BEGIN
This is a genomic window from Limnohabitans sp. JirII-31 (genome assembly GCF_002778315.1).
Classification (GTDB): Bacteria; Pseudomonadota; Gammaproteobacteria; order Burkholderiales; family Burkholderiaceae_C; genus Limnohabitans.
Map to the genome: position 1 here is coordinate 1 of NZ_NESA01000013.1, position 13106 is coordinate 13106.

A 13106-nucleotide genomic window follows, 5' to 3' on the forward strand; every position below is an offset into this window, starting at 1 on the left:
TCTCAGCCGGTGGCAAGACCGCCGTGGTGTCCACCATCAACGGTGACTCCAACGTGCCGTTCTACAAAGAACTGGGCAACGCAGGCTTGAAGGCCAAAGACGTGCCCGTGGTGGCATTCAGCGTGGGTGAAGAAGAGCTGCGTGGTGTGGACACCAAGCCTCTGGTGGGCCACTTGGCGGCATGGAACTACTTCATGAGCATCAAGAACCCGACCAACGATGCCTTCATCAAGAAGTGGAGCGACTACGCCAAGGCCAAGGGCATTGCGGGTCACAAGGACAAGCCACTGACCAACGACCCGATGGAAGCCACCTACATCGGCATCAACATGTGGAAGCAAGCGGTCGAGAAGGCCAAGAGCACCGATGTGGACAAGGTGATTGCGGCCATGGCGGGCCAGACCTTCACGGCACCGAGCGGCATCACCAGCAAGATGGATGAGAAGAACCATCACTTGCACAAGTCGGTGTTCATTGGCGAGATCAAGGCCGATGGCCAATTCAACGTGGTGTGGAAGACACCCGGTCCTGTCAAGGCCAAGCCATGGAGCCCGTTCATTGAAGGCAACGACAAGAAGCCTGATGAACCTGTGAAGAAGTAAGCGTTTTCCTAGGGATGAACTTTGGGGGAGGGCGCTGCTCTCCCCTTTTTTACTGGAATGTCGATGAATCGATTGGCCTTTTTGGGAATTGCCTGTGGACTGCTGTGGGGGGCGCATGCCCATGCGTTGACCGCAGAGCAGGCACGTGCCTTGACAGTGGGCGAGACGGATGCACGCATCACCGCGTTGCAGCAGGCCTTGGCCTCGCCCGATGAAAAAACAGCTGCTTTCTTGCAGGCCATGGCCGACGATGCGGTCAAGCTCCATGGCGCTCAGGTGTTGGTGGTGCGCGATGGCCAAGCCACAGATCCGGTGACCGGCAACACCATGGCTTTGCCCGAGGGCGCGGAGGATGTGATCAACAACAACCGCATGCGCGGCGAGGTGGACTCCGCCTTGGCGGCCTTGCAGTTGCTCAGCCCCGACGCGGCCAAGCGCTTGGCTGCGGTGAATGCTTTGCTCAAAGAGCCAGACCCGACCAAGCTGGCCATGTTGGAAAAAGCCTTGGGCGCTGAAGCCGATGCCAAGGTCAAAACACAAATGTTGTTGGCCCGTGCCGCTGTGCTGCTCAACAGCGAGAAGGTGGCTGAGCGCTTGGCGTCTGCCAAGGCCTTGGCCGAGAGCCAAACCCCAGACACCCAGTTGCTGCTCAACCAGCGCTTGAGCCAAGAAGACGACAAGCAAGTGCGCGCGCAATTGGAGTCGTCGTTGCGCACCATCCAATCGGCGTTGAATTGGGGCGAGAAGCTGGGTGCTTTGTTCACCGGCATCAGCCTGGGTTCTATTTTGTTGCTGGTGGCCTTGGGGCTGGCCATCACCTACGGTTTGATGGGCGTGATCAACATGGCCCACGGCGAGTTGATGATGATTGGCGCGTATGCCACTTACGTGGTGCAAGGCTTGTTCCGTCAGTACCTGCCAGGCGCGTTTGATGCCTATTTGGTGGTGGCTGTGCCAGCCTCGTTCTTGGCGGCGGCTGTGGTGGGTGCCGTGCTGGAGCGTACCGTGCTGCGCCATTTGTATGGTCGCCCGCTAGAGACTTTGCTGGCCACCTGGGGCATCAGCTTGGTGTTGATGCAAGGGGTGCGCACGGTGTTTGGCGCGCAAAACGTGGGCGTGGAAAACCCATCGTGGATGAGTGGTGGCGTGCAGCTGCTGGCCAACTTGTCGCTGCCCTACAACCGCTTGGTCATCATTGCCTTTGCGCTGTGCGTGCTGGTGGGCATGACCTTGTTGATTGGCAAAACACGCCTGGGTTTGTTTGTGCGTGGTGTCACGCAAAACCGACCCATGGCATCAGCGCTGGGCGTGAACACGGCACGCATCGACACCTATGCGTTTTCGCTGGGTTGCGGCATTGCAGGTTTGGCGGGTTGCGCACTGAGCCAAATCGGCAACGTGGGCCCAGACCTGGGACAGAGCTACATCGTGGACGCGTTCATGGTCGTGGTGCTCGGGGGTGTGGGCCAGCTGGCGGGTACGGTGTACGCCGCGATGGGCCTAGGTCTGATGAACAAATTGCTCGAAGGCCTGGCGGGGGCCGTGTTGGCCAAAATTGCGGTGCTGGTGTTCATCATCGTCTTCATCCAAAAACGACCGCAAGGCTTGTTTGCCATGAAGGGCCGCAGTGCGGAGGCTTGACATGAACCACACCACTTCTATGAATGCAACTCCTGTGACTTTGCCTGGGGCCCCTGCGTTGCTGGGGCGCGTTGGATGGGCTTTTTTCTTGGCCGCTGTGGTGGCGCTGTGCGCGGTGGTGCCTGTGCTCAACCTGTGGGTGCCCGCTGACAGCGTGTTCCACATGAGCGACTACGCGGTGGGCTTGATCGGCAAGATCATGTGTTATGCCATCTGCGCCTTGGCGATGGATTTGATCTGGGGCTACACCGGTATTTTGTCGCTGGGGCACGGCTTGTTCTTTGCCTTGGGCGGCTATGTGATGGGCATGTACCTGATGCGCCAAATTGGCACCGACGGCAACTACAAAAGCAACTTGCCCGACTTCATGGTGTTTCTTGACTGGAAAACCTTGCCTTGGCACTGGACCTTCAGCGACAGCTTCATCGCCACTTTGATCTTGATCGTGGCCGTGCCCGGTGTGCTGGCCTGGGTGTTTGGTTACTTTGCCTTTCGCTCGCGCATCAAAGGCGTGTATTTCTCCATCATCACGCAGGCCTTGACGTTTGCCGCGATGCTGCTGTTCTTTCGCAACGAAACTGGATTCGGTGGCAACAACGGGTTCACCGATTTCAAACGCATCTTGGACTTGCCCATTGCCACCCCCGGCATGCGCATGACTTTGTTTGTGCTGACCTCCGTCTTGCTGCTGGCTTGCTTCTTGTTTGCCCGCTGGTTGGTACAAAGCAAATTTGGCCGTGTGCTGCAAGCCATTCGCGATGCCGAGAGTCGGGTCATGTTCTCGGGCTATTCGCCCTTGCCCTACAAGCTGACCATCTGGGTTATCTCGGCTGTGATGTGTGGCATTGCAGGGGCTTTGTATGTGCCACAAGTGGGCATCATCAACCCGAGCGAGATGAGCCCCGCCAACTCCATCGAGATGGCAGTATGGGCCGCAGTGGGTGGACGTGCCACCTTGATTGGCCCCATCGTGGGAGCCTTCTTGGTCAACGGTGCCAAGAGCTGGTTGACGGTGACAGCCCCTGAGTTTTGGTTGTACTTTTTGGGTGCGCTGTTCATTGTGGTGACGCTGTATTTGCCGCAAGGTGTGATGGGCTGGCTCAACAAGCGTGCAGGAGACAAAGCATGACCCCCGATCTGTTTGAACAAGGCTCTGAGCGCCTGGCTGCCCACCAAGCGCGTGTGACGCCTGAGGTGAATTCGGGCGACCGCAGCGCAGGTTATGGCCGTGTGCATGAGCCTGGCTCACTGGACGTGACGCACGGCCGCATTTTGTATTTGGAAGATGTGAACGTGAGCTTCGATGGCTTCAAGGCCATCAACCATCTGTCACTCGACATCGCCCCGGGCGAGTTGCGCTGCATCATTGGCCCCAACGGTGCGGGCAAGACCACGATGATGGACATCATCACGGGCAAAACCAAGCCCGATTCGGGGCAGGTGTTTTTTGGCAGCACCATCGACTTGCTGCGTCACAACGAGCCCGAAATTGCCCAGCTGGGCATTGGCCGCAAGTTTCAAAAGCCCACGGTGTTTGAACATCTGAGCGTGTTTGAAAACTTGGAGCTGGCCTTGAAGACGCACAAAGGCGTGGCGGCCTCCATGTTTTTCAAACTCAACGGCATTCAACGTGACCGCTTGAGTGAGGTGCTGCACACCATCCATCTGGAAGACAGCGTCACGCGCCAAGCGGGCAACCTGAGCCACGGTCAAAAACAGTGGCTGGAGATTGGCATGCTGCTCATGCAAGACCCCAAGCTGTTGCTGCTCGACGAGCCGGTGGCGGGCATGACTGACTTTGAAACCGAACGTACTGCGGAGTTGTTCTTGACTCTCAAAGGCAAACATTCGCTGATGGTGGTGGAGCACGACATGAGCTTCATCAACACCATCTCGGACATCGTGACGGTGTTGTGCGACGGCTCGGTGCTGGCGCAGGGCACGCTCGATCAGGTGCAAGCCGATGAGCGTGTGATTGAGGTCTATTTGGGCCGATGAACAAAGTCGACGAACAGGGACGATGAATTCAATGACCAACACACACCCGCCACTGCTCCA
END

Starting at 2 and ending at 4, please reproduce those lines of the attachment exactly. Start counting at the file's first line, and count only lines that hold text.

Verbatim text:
Classification (GTDB): Bacteria; Pseudomonadota; Gammaproteobacteria; order Burkholderiales; family Burkholderiaceae_C; genus Limnohabitans.
Map to the genome: position 1 here is coordinate 1 of NZ_NESA01000013.1, position 13106 is coordinate 13106.

A 13106-nucleotide genomic window follows, 5' to 3' on the forward strand; every position below is an offset into this window, starting at 1 on the left: